If you now use the watch in everyday life, you will often want to fall back on the other functions that the dial offers. For example, there are the two totalizers at 3 and 9 o’clock, which show the small seconds and the 30 minute time. Especially the small second is always incredibly useful for me, for example, when I stop with the large second hand. That’s why also its hand got a filling with luminous material – very useful in my opinion! Due to the totalizers, the date window has slipped above 6 o’clock.
Perhaps the most interesting thing about the Mido Ocean Star Chronograph dial is the nautical tachymeter printed on the rehaut. A tachymeter indicates how fast you are traveling on a set distance. The unit here is nautical miles (refresher? 1 nautical mile equals 1852 meters). If I need a quarter of an hour for a distance of 1 nautical mile, I can look up on the Rehaut what speed I have covered during this quarter of an hour. There it says: 4. So I have moved on this distance of 1 nautical mile with an average speed of 4 nautical miles per hour. Admittedly, we could all have solved this example in our heads.
However, if I had needed 17 minutes, the whole thing becomes more tricky. A look at the tachymeter is enough: Average speed about 3.5 nautical miles per hour. The tachymeter is in my opinion a useful addition which will certainly be less important in everyday life, but turns out to be a very nice gimmick…. And after all, that’s just as important, isn’t it?
Overall, I really like the design of the dial. The small orange color accents are a successful contrast to the calm blue, brighten up the overall look and give the Mido Ocean Star Chronograph a bit of sportiness.
With ease on the wrist: the titanium bracelet
Those who appreciate the advantages of a titanium case will also like the bracelet. We all know the disadvantages that stainless steel bracelets bring with them. They are susceptible to many and heavy to boot. For me, the first impression with the Mido Ocean Star Chronograph on my wrist was a completely new feeling. The fact that it is a bracelet made of titanium is not immediately apparent at first glance, but you can feel it. The lightness of the metal also pays off here. You hardly notice the watch on your wrist. What you should definitely not do is diving without a folding clasp with a diving extension. The titanium bracelet of the Mido Ocean Star Chronograph has one. If you open the folding clasp, a few extra centimeters are available, so that the watch also sits firmly on the wrist when you wear a wetsuit.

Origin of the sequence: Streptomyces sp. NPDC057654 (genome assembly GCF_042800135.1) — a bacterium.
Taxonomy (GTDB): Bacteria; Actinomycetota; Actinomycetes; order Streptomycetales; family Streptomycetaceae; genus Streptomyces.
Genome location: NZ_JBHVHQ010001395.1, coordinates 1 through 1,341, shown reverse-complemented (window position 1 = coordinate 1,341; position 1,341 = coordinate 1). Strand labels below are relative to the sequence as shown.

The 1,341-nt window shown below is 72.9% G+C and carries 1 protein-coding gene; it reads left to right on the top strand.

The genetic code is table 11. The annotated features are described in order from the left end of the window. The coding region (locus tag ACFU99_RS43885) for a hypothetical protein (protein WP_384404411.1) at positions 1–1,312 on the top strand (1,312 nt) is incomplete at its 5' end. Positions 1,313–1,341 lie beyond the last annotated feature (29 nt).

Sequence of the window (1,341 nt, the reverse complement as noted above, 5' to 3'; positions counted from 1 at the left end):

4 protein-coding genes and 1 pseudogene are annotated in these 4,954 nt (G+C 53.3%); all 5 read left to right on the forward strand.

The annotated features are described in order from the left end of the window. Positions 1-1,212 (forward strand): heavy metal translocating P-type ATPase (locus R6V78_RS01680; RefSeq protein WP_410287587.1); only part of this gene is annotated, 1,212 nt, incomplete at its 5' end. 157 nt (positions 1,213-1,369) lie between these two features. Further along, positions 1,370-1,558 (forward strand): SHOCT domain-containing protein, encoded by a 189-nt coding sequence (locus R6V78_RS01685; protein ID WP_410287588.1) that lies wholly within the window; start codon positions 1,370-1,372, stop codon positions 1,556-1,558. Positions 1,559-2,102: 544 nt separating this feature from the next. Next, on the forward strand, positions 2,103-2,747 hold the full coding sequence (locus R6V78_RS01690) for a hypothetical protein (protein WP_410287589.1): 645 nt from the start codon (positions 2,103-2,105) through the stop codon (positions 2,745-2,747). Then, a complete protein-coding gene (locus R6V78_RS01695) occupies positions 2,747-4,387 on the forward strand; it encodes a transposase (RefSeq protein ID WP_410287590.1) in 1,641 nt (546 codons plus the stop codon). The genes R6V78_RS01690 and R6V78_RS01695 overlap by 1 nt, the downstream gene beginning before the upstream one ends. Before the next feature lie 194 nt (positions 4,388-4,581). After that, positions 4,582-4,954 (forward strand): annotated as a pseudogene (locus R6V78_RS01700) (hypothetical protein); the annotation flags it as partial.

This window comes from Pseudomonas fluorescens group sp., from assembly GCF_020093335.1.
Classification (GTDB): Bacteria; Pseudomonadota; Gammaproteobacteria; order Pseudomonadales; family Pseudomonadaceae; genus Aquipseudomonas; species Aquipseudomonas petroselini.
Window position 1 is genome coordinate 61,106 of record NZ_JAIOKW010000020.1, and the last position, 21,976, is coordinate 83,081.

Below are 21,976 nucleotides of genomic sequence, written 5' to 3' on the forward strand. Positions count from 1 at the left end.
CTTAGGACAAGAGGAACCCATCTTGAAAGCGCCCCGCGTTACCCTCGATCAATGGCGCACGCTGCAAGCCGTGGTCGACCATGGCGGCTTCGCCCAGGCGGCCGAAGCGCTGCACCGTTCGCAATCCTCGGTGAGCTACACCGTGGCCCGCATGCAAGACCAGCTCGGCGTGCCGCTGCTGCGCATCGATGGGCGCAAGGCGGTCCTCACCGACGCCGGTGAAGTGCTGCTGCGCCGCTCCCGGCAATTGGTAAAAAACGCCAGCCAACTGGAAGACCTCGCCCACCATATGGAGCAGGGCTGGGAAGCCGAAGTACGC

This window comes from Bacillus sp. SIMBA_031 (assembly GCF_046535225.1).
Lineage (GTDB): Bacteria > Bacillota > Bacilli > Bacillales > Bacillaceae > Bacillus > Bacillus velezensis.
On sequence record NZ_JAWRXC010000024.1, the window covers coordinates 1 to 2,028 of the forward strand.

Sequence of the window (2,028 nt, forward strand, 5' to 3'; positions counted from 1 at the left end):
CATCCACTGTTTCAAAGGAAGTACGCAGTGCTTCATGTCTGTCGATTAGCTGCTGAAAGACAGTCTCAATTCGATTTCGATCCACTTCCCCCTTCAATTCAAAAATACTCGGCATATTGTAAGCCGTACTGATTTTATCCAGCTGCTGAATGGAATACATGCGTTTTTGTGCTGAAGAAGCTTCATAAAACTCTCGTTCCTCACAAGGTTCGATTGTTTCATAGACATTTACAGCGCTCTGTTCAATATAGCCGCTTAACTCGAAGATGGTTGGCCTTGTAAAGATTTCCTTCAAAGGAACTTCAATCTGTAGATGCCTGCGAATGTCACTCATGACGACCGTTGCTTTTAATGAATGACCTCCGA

The All-Black variant comes with a futuristic-looking strap made of synthetic material with a leather interior that can withstand salt water as well. The even lighter weight of this strap also makes the black sister model a few grams lighter overall.
My conclusion about the Mido Ocean Star Chronograph – the best of chronograph and diving watch
For several days now, the Mido Ocean Star Chronograph has been my companion, my daily rocker. During this time, it has proven what I first critically eyed at the beginning. In the meantime, however, these doubts have faded, because for me it is clear: the Mido Ocean Star Chronograph is the perfect hybrid of diver’s watch and chronograph. It manages to do this by skillfully combining the two advantages of the two watch types without showing any real disadvantages. As a diver’s watch, it is particularly robust, flexible and uncomplicated. It offers its wearer exactly what he needs in nature, especially under water.
If it should be a little more prestigious, the Mido Ocean Star Chronograph scores with the design of a noble chronograph. With totalizers, pushers, a masculine size and additional indices, it offers everything we appreciate and love about chronographs. Yet it always remains emphatically sporty, as the design with titanium shows. And you don’t even have to think about whether you should take your beloved chronograph with you to the beach.
The titanium model with the reference number M026.627.44.041.00 costs 2250 euros without obligation. Those who prefer the black sister model pay a surcharge of 40 euros. On top of that, there is a warranty of two years. The Mido Ocean Star Chronograph is interesting for all those who want to wear the advantages of both types of watches combined in a Swiss automatic watch on the wrist.